Professor E Kenneth Parkinson, BSc, PhD

Head of Research for Clinical and Diagnostic Sciences, Head of the Oral Cancer Research Group within the Institute of Dentistry.

Contact details

Professor Parkinson was born in Blackpool Lancashire in 1952 and was educated at Blackpool Grammar School before obtaining his BSc. at Queen Elizabeth College (later part of King’s College), the University of London in 1974.  After obtaining his PhD from the University of Glasgow in 1977, he was a postdoctoral fellow at the CR UK Institute for Cancer Studies in Birmingham where in 1982 he developed the hypothesis that an important component of tumour promotion involved the selective killing of normal keratinocytes thus allowing the aberrant initiated cells to clonally expand.  He moved briefly to the Paterson Institute in Manchester, before becoming a Senior Research Group Leader at the Beatson Institute for Cancer Research, Glasgow until January 2005. Whilst there his research group provided the first evidence that deletion of the INK4A locus was linked to cancer cell immortality and later showed that the most important gene was p16INK4A, which accumulated when skin epithelial cells age in culture a result recently extended to ageing human skin in vivo.  His group also combined with Nicol Keith’s to provide the first evidence that a human telomerase gene was an oncogene, an interpretation recently confirmed by the presence of the same gene in the genome of a chicken lymphoma virus. More recent collaborations with Professor Paul Harrison’s group in Glasgow have suggested that oral squamous cell carcinomas may progress by two distinct routes, only one of which leads to the cells becoming immortal (recently reviewed in Hunter et al Nature Reviews in Cancer).  This work may be important in the future in the classification and treatment of oral cancer.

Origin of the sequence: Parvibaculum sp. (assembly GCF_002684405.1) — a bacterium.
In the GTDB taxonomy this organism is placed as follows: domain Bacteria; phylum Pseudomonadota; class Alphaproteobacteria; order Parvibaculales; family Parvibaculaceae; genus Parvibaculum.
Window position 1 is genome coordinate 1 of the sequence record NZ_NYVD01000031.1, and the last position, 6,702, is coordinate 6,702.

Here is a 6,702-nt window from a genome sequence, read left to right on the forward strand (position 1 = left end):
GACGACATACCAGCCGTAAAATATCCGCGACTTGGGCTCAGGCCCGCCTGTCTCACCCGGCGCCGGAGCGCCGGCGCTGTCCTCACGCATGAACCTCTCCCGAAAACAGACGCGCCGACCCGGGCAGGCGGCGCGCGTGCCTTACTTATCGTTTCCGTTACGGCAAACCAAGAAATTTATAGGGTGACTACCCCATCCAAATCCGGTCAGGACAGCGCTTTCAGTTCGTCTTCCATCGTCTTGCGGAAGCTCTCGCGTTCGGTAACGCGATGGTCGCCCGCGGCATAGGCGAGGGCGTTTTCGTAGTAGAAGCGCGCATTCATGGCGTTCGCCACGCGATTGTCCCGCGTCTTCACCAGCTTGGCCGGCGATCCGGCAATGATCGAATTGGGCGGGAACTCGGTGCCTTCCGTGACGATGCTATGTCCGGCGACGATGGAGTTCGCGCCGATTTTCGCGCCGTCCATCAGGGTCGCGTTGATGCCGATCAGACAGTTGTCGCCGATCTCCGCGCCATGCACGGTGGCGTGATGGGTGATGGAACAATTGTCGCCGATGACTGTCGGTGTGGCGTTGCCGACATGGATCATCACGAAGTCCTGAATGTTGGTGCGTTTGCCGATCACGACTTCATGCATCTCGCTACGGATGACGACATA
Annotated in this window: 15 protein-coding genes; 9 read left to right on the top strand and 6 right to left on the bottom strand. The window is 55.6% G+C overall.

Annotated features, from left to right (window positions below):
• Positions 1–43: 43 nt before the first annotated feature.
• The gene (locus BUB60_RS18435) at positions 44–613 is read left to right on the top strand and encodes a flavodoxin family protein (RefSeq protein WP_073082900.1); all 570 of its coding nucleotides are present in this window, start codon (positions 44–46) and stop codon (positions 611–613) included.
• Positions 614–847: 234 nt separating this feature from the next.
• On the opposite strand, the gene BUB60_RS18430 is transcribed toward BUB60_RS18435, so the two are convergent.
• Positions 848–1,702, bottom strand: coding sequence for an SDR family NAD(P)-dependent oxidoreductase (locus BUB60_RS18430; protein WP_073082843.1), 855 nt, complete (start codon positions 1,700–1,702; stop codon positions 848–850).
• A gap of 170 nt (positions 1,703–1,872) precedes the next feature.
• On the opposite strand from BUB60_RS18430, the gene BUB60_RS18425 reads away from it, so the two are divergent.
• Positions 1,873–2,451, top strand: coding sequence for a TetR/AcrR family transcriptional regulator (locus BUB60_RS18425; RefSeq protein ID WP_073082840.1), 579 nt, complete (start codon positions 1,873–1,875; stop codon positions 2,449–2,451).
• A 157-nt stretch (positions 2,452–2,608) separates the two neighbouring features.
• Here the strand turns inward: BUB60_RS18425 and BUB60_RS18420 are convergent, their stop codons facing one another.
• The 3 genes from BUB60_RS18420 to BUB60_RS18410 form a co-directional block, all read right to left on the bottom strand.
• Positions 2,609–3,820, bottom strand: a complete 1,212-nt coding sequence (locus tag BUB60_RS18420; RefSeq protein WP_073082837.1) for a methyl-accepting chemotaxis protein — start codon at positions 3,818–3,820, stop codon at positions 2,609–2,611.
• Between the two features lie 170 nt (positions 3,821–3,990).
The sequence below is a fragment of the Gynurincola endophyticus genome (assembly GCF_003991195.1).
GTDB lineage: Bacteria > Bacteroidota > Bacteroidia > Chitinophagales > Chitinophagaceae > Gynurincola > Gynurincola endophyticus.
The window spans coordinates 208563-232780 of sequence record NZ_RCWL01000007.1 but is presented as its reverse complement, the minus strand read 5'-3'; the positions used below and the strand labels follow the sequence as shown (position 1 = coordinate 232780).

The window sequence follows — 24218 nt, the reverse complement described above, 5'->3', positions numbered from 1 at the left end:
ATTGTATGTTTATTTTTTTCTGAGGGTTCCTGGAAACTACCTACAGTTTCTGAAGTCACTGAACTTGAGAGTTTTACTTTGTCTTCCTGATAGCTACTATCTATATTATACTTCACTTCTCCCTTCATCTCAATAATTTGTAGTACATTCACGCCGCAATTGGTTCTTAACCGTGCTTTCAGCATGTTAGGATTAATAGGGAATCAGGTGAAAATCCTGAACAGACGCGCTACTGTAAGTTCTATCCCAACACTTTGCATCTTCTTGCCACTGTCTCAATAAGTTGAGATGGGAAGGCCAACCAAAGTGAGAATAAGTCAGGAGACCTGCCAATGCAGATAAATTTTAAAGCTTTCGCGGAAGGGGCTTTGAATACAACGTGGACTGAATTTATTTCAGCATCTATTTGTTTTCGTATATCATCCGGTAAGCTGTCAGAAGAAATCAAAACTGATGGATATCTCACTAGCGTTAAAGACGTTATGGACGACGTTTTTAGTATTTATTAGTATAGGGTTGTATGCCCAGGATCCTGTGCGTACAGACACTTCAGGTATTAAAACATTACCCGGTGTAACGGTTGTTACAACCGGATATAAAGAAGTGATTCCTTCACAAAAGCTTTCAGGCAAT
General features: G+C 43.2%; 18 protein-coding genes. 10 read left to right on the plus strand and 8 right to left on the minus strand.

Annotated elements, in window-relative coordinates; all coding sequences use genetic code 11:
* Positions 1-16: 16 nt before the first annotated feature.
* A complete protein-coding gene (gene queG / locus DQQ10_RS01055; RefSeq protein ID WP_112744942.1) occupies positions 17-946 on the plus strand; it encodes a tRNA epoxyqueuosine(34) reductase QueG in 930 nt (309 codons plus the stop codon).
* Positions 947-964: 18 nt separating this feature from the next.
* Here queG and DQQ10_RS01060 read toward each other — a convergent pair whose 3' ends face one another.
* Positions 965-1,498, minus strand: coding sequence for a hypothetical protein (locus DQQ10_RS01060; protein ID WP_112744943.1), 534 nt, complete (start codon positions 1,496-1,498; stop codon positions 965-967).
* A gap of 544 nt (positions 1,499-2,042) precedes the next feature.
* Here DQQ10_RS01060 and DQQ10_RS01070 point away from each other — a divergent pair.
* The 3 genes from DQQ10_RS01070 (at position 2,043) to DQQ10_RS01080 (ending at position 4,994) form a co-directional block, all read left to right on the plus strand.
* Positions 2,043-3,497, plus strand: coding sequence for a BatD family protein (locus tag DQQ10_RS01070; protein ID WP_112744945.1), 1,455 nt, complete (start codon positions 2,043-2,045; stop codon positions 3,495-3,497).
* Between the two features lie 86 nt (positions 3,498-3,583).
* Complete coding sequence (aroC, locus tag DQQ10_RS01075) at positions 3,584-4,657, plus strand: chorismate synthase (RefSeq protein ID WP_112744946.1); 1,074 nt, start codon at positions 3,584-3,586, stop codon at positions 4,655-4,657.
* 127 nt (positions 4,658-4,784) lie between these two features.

Publications:

Key Publications

Edington KG, Loughran OP, Berry IJ and Parkinson EK. Cellular immortality: A late event in the progression of human squamous cell carcinoma of the head and neck associated with p53 alteration and a high frequency of allele loss.  Mol. Carcinog. (1995) 13: 254-265.

Loughran O, Malliri A, Owens D, Gallimore PH, Stanley MA, Ozanne B, Frame MC and Parkinson EK.  Association of CDKN2A/p16INK4A with human head and neck keratinocyte replicative senesence: relationship of the dysfunction to immortality and neoplasia.  Oncogene (1996), 13: 561-568.

Loughran O, Clark, LJ, Bond J, Baker A, Berry IJ, Edington KG, Ly I-S, Simmons R, Haw R, Black DM, Newbold RF and Parkinson EK.  Evidence for the inactivation of multiple replicative lifespan genes in immortal human squamous cell carcinoma keratinocytes.  Oncogene (1997), 14: 1955-1964.

Soder AI, Hoare SE, Muire S, Going JJ, Parkinson EK and Keith WN.  Amplification and increased gene dosage of the telomerase RNA gene in human cancer.  Oncogene (1997) 14: 1013-1021.

Munro J, Stott FJ, Vousden KH, Peters G and Parkinson EK.  The role of the alternative INK4A proteins in human keratinocyte senescence : Evidence for the specific inactivation of p16INK4A upon immortalization.  Cancer Res. (1999) 59: 2516-2521.

McCaul J, Gordon K, Clark LJ and Parkinson EK. Telomerase inhibition and the future management of head-and-neck cancer.  Lancet Oncology (2002) 3: 280-288.

Gordon KE, Ireland H, Roberts M, Steeghs K, McCaul JA, McDonald DG and Parkinson EK.  High levels of telomere dysfunction bestow a selective disadvantage during the progression of oral squamous cell carcinoma. Cancer Res. (2003) 63: 458-67.

Hunter K, Parkinson EK and Harrison PR.  Profiling early head and neck cancer. Nature Reviews in Cancer (2005) 5: 127-135.

Hunter KD, Thurlow JK, Fleming J,  Drake PJH, Vass JK, Kalna G, Higham DJ, Herzyk, P, MacDonald DG, Parkinson EK and Harrison PR. Divergent routes to oral cancer. Cancer Res. (2006) 66: 7405-7413.